Wednesday, July 14, 2004

The media is the message and the texts are on television and the Internet is awash in words, but fewer than half of everybody over 18 are actually reading “literature.” The sound byte has replaced poetry, punditry has replaced the novel and everything is a short story. Very short.

The invention of the printing press offered great writing to anybody who wanted to read it, and Johann Gutenberg’s famously moveable type elevated the aspirations for all men and women, regardless of class and status, to learn to read the great books from Homer to Hemingway. High tech has rewired appetites to disdain or ignore the imaginative.

In a depressing new report called “Reading at Risk,” the National Endowment for the Arts offers proof, as if we needed it, that we are no longer a nation that reads fiction, poetry and drama for pleasure. We’ll pay a very high price for this.



The most spectacular decline is among young men and women. These are the students who have been all but drowned in “relevance,” political correctness and multiculturalism, beginning in the lower grades. Teachers pander to their personal “needs” and “values” rather than inspiring them to achievement and excellence. It hasn’t worked. In 1982, nearly 60 percent of Americans between 18 and 24 read literature. That figure has dropped to 40 percent. The surveyors did not examine the category of fine nonfiction writing.

While there are many reasons why we set out to teach our young to disdain what Matthew Arnold described as the best that’s been thought and taught in the world, the fault lines of seismic change are rumbling beneath a culture pushed by politics. We’ve watched while standards and criteria for appraising literary quality are not so gradually eroded.

Once upon a time our political leaders were well-read and enjoyed a common heritage. This was evident in the written words of Thomas Jefferson and Abraham Lincoln. The letters written home by Civil War soldiers, many of whom had not finished grade school, reflected a knowledge of the language of the Bible, of the classics, sometimes the Greeks, even of Shakespeare. In our own time, colleges required and produced well-rounded undergraduates. The self-taught man was encouraged, too. Harry Truman barely finished high school, but he was among our most widely read presidents.

I taught an English literature course at Catholic University in Washington in the late ‘60s, and all sophomores, no matter their major, were required to take this sweeping survey course that began with Chaucer and ended with T.S. Eliot. They learned to understand, appreciate and criticize the exuberance of the language describing the pilgrims of the Middle Ages marching to Canterbury Cathedral in the month of April, and to compare it to Eliot’s modern wasteland where “April is the cruelest month.” They learned how language reflects sensibility. More importantly, they discovered the pleasure derived from listening to rhythm and rhyme (and no rhyme) as the poet expresses his personal vision in just the appropriate word, just the right phrase to fuse sound and meaning.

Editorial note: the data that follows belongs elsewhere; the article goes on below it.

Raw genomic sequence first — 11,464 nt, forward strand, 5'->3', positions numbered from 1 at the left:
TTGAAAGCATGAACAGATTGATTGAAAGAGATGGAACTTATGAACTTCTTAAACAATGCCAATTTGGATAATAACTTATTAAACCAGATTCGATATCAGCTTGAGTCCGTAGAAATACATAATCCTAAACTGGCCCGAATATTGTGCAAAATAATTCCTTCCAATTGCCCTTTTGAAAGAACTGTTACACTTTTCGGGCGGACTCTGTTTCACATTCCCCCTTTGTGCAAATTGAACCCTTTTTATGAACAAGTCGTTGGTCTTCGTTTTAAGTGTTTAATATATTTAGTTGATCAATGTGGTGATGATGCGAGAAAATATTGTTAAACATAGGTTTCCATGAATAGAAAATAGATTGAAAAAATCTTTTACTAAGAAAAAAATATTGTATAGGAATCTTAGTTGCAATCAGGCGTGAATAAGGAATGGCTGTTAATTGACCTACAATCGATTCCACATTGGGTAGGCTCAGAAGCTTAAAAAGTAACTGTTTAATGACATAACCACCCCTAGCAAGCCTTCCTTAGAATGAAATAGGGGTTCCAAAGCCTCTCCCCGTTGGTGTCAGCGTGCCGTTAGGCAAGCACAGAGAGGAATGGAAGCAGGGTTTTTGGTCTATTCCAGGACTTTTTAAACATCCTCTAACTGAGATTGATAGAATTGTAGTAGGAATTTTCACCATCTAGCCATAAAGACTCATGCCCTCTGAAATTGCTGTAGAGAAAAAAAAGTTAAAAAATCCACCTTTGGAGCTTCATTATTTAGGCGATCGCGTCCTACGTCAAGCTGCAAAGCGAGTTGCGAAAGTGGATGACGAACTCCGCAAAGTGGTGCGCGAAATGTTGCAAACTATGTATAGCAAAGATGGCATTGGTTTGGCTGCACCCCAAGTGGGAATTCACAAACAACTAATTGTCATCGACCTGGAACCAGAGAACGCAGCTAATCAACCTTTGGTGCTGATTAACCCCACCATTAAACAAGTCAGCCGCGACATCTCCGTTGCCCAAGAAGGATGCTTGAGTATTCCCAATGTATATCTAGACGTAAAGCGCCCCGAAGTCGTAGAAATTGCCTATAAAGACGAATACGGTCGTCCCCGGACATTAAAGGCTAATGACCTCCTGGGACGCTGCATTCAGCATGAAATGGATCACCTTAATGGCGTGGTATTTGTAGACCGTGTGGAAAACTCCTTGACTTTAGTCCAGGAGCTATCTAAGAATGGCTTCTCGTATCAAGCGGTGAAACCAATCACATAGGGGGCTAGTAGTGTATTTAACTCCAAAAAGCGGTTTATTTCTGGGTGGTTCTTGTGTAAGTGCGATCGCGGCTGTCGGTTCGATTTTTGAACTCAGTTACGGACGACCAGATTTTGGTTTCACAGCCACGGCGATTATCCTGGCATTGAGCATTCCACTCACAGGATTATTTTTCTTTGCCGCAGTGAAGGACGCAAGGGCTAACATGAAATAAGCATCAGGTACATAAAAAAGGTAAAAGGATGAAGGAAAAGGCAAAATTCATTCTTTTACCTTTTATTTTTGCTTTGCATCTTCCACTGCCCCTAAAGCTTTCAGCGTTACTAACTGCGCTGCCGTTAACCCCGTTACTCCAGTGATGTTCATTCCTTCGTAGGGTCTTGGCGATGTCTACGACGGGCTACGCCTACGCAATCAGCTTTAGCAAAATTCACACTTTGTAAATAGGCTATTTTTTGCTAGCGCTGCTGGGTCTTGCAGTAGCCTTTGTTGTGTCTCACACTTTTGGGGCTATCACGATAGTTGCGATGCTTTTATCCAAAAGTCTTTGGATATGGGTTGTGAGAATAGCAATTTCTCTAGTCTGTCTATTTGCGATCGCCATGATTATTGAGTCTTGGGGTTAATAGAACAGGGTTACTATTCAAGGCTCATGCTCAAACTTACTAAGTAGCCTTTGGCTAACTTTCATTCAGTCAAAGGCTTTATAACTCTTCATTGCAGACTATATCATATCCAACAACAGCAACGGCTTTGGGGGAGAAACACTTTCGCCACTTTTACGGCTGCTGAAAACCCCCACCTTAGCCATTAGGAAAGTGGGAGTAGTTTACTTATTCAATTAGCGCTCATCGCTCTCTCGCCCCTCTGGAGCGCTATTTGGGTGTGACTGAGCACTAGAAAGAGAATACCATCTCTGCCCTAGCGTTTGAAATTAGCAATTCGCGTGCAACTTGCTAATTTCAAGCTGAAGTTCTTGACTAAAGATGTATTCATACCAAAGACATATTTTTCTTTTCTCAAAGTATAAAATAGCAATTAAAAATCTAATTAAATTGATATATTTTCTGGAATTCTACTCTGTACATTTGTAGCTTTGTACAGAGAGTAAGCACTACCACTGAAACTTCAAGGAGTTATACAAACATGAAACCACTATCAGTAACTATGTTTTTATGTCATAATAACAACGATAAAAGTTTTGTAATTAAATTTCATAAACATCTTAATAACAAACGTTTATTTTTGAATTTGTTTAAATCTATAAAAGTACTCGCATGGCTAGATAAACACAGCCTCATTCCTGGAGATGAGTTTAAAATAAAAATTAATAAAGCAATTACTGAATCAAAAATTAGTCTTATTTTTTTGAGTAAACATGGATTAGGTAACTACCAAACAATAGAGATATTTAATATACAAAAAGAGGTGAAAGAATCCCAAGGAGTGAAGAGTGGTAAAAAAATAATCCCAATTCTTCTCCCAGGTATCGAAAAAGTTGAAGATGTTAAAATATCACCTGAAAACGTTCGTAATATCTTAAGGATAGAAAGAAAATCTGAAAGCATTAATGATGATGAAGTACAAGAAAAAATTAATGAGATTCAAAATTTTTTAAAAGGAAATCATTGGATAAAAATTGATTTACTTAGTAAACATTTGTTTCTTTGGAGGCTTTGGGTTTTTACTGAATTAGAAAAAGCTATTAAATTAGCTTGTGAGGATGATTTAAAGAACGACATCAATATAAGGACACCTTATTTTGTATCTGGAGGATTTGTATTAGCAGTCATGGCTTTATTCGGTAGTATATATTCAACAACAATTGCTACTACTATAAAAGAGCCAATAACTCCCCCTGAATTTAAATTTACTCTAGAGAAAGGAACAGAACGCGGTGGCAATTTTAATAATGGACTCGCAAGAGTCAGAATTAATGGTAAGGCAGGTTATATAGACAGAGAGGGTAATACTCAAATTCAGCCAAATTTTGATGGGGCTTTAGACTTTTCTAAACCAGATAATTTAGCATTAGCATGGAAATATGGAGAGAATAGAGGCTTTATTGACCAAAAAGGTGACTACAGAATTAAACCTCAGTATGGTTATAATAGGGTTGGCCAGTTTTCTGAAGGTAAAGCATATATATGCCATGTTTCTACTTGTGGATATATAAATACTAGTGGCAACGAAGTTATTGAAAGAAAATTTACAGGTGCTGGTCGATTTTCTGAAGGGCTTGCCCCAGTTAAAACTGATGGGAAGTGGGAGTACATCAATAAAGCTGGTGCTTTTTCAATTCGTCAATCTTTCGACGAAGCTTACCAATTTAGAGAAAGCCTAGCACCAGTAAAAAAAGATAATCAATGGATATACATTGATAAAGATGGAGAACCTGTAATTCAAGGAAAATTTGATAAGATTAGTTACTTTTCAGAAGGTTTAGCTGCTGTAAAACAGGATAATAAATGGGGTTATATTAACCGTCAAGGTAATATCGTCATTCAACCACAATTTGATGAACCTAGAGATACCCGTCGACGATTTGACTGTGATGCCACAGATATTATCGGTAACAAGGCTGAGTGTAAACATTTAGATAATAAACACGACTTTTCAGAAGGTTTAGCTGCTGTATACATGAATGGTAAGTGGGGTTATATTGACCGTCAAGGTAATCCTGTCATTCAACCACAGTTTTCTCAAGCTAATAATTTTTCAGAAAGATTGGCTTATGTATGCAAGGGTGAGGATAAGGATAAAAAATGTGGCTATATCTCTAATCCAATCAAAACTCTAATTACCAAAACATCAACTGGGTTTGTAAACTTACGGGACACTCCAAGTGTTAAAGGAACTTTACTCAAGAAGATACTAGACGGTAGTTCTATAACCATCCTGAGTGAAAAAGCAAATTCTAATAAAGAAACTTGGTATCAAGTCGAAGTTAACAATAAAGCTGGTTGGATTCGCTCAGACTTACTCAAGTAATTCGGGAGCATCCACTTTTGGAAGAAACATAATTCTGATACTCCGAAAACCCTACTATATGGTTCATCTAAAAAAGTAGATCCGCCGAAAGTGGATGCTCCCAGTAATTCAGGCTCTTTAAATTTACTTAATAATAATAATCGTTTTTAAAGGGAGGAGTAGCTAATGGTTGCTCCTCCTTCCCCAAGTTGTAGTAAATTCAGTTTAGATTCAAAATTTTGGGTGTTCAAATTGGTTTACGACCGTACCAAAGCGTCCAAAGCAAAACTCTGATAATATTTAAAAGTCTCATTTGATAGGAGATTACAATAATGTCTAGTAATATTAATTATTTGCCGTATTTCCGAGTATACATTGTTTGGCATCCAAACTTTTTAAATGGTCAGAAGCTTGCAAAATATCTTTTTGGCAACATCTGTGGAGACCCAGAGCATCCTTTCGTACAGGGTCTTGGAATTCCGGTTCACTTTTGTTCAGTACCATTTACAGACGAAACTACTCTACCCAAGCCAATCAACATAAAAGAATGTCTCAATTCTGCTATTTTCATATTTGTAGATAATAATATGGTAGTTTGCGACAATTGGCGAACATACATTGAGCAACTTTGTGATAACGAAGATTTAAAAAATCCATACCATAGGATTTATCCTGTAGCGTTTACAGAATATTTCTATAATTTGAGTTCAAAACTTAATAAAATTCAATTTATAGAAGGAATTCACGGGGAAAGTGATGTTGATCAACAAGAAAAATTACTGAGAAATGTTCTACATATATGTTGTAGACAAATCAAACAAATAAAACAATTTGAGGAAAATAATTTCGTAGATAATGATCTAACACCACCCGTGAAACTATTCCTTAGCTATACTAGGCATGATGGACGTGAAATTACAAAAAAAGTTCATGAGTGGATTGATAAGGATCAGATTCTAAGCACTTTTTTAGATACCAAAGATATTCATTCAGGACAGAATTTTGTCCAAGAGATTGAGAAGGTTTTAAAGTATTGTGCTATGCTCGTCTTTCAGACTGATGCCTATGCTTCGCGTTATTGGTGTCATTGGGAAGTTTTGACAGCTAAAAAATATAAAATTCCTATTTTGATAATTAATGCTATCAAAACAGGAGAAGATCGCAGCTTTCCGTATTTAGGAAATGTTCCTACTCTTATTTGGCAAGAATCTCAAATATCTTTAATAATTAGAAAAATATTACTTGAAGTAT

But now, at some of our finest (or at least the most expensive) universities, freshmen and sophomores can substitute political criticism in literature for literary criticism in literature. Feminists implore women to study Shakespeare’s plays, but only as a reflection of the status of women. Blacks lobby against “Huckleberry Finn,” perhaps the greatest American novel, because Mark Twain wrote of “Nigger Jim,” a noble and sympathetic character, in the rich and colloquial language of the time.

The metaphysical poets have always required a close reading of the words to reveal the poet’s richness of imagination — John Donne describes the loving separation of husband and wife as “gold to airy thinness beat,” suggesting the beauty of gold when pounded paper thin — but such is lost now because teachers usually don’t bother to teach it.

Literature opens the mind to gorgeous metaphors and comparisons, creating new possibilities of perception. Great novels require the reader to break the bonds of time and the confining prejudices of place. This is heresy in our time when literature is “deconstructed” to the point that the author’s work is left in little pieces. I once told my engineering students that they could learn how to build a house, a bridge, a road without reading the poetry of Walt Whitman, but if they read him they might look differently at brick and mortar.

Literature doesn’t teach “how,” but reading forces reflection on “why.” Says Dana Gioia, chairman of the National Endowment of the Arts and a poet himself: “As more Americans lose this capability, our nation becomes less informed, active and independent-minded. These are not the qualities that a free, innovative, or productive society can afford to lose.” How true.

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